The US and its European allies have hailed a new tone and a significant shift in attitude from Iran in talks aimed at resolving the impasse over the country's disputed nuclear activities.
Iranian foreign minister Mohammad Javad Zarif, who also had an unexpected one-to-one meeting with US secretary of state John Kerry at the United Nations, said six world powers and Iran had agreed to fast-track nuclear negotiations, with the hope of reaching a deal within a year.
Iran said it was eager to dispel suspicions that it was trying to develop a nuclear weapon and to get punishing international sanctions lifted as fast as possible.
Iran, the five permanent members of the UN Security Council and Germany also agreed to hold a new round of substantive nuclear negotiations on October 15 and 16 in Geneva, Switzerland.
"We agreed to jump-start the process so that we could move forward with a view to agreeing first on the parameters of the end game ... and move towards finalising it hopefully within a year's time," Mr Zarif said after the talks in New York ended.
"I thought I was too ambitious, bordering on naivete. But I saw that some of my colleagues were even more ambitious and wanted to do it faster."
Mr Kerry said he was struck by a "very different tone" from Tehran after their sessions, which marked the highest-level direct contact between the United States and Iran in six years.
But, like his European colleagues, he stressed that a single meeting was not enough to assuage international concerns that Iran is seeking to develop nuclear weapons under cover of a civilian atomic energy programme.
"Needless to say, one meeting and a change in tone, that was welcome, does not answer those questions," he told reporters late last night. "All of us were pleased that the foreign minister came today and that he did put some possibilities on the table."
He said they agreed to continue the process and try to find concrete ways to answer the questions that people had about Iran's nuclear activities.
Mr Zarif and Mr Kerry sat next to each other at a U-shaped table during the group talks. It was the highest-level direct contact between the United States and Iran in six years. EU foreign policy chief Catherine Ashton suggested the two men had shaken hands and been cordial with each other.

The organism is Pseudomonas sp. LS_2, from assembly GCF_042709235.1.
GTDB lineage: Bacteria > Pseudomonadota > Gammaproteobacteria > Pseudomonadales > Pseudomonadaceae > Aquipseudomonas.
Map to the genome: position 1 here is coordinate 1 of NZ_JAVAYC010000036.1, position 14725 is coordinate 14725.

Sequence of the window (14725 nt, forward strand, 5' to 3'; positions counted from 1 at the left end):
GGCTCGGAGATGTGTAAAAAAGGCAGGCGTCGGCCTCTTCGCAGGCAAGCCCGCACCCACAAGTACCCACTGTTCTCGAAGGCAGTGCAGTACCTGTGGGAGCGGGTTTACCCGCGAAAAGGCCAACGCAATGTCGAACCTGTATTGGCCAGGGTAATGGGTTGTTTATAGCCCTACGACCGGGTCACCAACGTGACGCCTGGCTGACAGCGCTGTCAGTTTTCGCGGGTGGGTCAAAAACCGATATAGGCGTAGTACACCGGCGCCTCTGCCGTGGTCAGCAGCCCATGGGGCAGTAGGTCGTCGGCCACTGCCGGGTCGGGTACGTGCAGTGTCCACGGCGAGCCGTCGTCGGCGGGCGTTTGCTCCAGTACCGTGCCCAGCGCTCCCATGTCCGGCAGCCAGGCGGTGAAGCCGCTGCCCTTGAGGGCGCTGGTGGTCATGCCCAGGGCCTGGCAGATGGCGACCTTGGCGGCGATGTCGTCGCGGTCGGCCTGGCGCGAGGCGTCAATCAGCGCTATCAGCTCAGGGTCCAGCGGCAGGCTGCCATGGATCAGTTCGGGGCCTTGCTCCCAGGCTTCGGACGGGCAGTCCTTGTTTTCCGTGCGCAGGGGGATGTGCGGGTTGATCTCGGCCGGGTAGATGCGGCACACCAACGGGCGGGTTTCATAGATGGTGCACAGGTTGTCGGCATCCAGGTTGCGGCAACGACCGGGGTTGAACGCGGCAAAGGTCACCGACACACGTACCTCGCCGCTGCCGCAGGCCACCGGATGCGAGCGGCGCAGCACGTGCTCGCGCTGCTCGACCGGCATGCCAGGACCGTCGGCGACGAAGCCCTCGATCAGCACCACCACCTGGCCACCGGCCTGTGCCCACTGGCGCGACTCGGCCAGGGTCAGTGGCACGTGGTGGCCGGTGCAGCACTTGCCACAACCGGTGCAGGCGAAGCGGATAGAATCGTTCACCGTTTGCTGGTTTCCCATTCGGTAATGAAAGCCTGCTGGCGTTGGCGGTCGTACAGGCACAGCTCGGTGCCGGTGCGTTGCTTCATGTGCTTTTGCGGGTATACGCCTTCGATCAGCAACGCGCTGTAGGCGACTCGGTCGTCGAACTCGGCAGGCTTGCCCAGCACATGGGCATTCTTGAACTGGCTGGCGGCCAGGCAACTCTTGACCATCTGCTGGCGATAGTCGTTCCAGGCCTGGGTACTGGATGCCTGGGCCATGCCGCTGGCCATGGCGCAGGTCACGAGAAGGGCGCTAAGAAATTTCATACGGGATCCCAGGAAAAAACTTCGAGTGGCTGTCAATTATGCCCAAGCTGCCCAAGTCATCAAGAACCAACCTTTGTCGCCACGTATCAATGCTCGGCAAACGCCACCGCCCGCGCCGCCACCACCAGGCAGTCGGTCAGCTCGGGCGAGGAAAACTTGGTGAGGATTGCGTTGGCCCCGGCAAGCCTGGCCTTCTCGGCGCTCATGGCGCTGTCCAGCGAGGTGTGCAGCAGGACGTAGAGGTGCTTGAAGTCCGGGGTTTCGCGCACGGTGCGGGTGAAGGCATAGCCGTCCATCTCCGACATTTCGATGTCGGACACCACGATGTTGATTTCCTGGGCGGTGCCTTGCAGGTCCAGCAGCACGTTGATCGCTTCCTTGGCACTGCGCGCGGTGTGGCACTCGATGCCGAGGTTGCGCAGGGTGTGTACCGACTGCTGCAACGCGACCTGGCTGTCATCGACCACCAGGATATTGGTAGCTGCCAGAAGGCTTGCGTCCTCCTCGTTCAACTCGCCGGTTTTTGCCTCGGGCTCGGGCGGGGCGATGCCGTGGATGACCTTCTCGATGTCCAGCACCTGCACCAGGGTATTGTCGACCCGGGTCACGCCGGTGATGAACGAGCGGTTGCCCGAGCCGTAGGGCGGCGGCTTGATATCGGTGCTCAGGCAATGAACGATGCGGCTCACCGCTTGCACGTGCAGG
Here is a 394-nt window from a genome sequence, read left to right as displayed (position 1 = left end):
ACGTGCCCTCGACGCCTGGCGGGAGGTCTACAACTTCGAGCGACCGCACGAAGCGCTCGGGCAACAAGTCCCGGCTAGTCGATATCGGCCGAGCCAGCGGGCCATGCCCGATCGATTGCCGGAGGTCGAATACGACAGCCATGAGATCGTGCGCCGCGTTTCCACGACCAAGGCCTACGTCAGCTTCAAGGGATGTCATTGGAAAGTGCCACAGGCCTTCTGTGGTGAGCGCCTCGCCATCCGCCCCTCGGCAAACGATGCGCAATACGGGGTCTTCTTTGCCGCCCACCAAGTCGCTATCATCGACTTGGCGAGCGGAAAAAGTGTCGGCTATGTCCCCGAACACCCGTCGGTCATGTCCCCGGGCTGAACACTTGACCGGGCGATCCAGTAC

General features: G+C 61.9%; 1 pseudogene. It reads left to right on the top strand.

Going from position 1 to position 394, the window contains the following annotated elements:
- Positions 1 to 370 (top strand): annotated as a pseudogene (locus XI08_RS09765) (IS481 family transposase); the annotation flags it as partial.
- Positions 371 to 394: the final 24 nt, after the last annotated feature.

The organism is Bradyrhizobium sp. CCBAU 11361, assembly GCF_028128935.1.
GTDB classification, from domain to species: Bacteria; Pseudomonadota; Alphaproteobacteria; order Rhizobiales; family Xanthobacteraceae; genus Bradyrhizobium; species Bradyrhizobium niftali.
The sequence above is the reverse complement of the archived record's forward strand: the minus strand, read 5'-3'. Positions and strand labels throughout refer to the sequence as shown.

She also said the parties had agreed to "go forward with an ambitious timeframe".
Mr Zarif said the meetings were "very constructive" and "very substantive".
"We hope to be able to make progress to solve this issue in a timely fashion (and) to make sure (there is) no concern that Iran's programme is anything but peaceful," he said.
"I am satisfied with this first step. Now we have to see whether we can match our positive words with serious deeds so we can move forward."
He said the end result would have to include "a total lifting" of the international sanctions that have devastated Iran's economy.
Britain's Foreign Secretary William Hague said there had been a "big improvement in the tone and spirit" from Iran compared with the previous government under Mahmoud Ahmadinejad.
Iranian president Hassan Rouhani and Mr Zarif, both in New York for the UN General Assembly, have said they are anxious to clinch an agreement quickly that could bring relief from sanctions that have slashed the country's vital oil exports, restricted its international bank transfers, devalued the currency and sent inflation surging.
Mr Rouhani has come across as a more moderate face of the hardline clerical regime in Tehran and his pronouncements at the UN have raised guarded hopes that progress might be possible. But they have also served as a reminder that the path to that progress will not be quick or easy.
In his speech to world leaders at the UN on Tuesday, he repeated Iran's long-standing demand that any nuclear agreement must recognise the country's right under international treaties to continue enriching uranium.
The US and its allies have long demanded a halt to enrichment, fearing Tehran could secretly build nuclear warheads and have imposed sanctions over Iran's refusal to halt enrichment. Uranium enriched to low levels can be used as fuel for nuclear energy but at higher levels, it can be used to make a nuclear weapon.
Mr Rouhani also insisted that any deal be contingent on all other nations declaring their nuclear programmes, too, are solely for peaceful purposes - alluding to the US and Israel.
Those conditions underscore that there is still a large chasm to be bridged in negotiations.
Mr Rouhani has made a series of appearances and speeches since arriving in New York and has held bilateral negotiations with France, Turkey and Japan among others.
Yesterday he called for worldwide disarmament of nuclear weapons as "our highest priority" and r epeated the organisation's long-standing demand that Israel join the international treaty banning the spread of nuclear weapons.
Israel, which has repeatedly accused Iran of aspiring to build a nuclear bomb, is the only Middle East state that has not signed the landmark 1979 Non-Proliferation Treaty.
Mr Rouhani appears to be trying to tone down Mr Ahmadinejad's caustic rhetoric against Israel - a point of friction in relations with the US. But Israel reacted angrily to his latest remarks.
"The problem of the NPT in the Middle East is not with those countries which have not signed the NPT, but countries like Iran, Iraq, Libya and Syria which have signed the treaty and brazenly violated it," said intelligence and international affairs minister Yuval Steinitz.
"Unlike Iran, Israel has never threatened the destruction of another country."